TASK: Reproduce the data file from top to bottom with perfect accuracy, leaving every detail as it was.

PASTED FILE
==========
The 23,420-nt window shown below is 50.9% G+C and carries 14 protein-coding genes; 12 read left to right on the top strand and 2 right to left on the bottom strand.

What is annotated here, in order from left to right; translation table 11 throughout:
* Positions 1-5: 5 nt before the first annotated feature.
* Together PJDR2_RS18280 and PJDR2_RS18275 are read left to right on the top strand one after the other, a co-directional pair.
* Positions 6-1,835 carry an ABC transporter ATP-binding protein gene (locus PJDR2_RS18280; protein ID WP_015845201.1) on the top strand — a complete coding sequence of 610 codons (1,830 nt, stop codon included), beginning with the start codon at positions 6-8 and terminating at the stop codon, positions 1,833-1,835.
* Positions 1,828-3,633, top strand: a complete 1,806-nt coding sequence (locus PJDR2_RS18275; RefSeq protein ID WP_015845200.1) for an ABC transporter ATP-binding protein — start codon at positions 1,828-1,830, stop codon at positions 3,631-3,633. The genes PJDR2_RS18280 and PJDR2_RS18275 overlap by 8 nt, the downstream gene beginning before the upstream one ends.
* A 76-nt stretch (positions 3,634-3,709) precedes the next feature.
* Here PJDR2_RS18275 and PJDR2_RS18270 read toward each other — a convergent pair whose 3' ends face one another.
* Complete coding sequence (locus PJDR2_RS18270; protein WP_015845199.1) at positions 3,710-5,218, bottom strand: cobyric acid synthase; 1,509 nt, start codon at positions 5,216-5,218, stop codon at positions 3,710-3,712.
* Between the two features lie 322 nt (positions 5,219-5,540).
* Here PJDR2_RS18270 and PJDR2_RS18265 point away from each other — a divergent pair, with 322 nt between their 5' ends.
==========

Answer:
The 23,420-nt window shown below is 50.9% G+C and carries 14 protein-coding genes; 12 read left to right on the top strand and 2 right to left on the bottom strand.

What is annotated here, in order from left to right; translation table 11 throughout:
* Positions 1-5: 5 nt before the first annotated feature.
* Together PJDR2_RS18280 and PJDR2_RS18275 are read left to right on the top strand one after the other, a co-directional pair.
* Positions 6-1,835 carry an ABC transporter ATP-binding protein gene (locus PJDR2_RS18280; protein ID WP_015845201.1) on the top strand — a complete coding sequence of 610 codons (1,830 nt, stop codon included), beginning with the start codon at positions 6-8 and terminating at the stop codon, positions 1,833-1,835.
* Positions 1,828-3,633, top strand: a complete 1,806-nt coding sequence (locus PJDR2_RS18275; RefSeq protein ID WP_015845200.1) for an ABC transporter ATP-binding protein — start codon at positions 1,828-1,830, stop codon at positions 3,631-3,633. The genes PJDR2_RS18280 and PJDR2_RS18275 overlap by 8 nt, the downstream gene beginning before the upstream one ends.
* A 76-nt stretch (positions 3,634-3,709) precedes the next feature.
* Here PJDR2_RS18275 and PJDR2_RS18270 read toward each other — a convergent pair whose 3' ends face one another.
* Complete coding sequence (locus PJDR2_RS18270; protein WP_015845199.1) at positions 3,710-5,218, bottom strand: cobyric acid synthase; 1,509 nt, start codon at positions 5,216-5,218, stop codon at positions 3,710-3,712.
* Between the two features lie 322 nt (positions 5,219-5,540).
* Here PJDR2_RS18270 and PJDR2_RS18265 point away from each other — a divergent pair, with 322 nt between their 5' ends.